Most parishes have had written assessment guidelines for many years. Grouville only introduced theirs in March this year after official criticism for refusing to introduce guidelines previously. Grouville’s “new” assessment guidelines are different to every other parishes so reliance on these guidelines to compare assessments across parishes is impossible and unreliable. For example, an additional 10,000 quarters will be added for beach front properties in Grouville (an extra £125 a year at current values). No other parish guidelines have this criterion.

Constable Labey has publicly stated that these Grouville guidelines will not be used to assess or re-assess existing properties, meaning they are no value or consequence to most of the 2400 or so domestic properties assessed in Grouville, unless the property is developed or changed. This is contradicted by recent comments from the Grouville Rates Assessors who have told a rate payers that the new guidelines will be used to conduct a review of all properties in the parish. Many assessments have changed this year. The introduction of the guidelines, which have not been published (unlike every other parish) will only widen existing over assessments in the parish and place Grouville assessments further adrift of the other 11 parishes. If the guidelines are used, they are also likely to lead to further breaches of the Rates law by the Parish.

Grouville rate payers may therefore wish to consider appealing their rates assessment this year, even if their assessment has remained the same for many years. But time to do so is limited to 14 days of issuance of the notice. A rate payer need only show that the number of quarters assigned to their property is more than 10% different to at least two similar properties in any parish to support an appeal.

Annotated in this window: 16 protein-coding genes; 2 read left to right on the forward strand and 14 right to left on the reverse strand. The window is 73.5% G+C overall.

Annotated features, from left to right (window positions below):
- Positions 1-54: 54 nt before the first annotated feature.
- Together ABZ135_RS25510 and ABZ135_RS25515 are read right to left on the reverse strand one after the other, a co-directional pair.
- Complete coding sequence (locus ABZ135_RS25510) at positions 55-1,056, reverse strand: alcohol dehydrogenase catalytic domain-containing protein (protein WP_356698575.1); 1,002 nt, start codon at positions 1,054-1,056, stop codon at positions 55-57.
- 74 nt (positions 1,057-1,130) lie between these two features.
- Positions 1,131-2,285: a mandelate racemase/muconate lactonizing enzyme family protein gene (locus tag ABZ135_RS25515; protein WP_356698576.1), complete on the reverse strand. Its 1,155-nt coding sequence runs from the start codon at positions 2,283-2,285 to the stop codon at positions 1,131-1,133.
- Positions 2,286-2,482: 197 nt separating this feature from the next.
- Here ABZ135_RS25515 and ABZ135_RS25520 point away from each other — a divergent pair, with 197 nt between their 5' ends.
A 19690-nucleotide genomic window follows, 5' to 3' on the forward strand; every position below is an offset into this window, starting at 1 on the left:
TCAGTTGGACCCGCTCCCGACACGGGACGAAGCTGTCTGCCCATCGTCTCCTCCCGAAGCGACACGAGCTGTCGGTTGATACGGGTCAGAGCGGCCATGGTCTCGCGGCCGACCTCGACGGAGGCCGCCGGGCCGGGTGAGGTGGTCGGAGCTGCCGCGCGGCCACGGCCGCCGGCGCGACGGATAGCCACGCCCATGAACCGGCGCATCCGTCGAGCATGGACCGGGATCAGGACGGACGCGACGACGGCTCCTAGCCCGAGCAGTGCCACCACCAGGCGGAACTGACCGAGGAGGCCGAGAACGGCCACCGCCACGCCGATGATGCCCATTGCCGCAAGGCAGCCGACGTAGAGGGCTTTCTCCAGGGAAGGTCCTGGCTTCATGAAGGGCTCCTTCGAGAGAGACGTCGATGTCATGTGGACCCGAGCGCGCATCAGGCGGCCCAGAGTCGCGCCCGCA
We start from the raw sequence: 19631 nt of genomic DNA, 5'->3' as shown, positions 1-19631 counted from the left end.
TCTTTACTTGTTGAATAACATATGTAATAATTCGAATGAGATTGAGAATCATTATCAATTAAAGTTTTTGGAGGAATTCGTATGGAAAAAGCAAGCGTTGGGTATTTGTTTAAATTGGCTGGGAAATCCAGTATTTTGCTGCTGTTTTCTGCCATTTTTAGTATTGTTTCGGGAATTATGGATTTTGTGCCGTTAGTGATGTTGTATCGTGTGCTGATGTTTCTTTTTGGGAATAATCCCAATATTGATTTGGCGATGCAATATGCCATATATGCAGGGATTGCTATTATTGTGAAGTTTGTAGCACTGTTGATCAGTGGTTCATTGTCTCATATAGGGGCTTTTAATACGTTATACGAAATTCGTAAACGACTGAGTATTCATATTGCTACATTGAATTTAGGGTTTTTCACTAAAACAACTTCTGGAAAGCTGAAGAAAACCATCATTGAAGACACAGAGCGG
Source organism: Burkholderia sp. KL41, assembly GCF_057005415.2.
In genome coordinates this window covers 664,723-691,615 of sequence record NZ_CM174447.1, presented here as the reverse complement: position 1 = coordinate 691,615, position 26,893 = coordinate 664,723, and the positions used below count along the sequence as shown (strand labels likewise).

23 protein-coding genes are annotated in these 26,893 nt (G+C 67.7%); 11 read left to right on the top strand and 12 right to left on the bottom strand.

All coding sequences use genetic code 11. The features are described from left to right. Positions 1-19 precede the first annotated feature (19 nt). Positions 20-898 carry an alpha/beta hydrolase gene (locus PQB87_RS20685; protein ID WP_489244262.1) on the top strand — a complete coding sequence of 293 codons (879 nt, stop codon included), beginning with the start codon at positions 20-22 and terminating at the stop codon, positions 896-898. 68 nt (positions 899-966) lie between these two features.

A word of caution though, the Grouville rate assessment methodology is so flawed that there may be some properties that are currently under assessed. Where this occurs those under assessed rate payers are effectively being subsidised by others who are over assessed. Initial research appears to show that there is a far greater variance between the assessments of similar properties within the Grouville leading to a failure to treat all rate payers equally. It is believed, and supported by evidence, which has been accepted by the Grouville Rates Assessors, that many Grouville properties remain over assessed.

Appealing your Rate Assessment is free. Rate payers considering an appeal, are encouraged to seek official guidance from Parish Hall staff about the process and will need to compete form R5 before 3rd June. The hardest part will be finding two properties with similar attributes as the parishes do not publish “attribute” information,  placing the rate payer at a significant disadvantage. This information is available to Assessors and can be requested. The assessment notices include the number of quarters assigned to a property, but not how the attributes have been apportioned.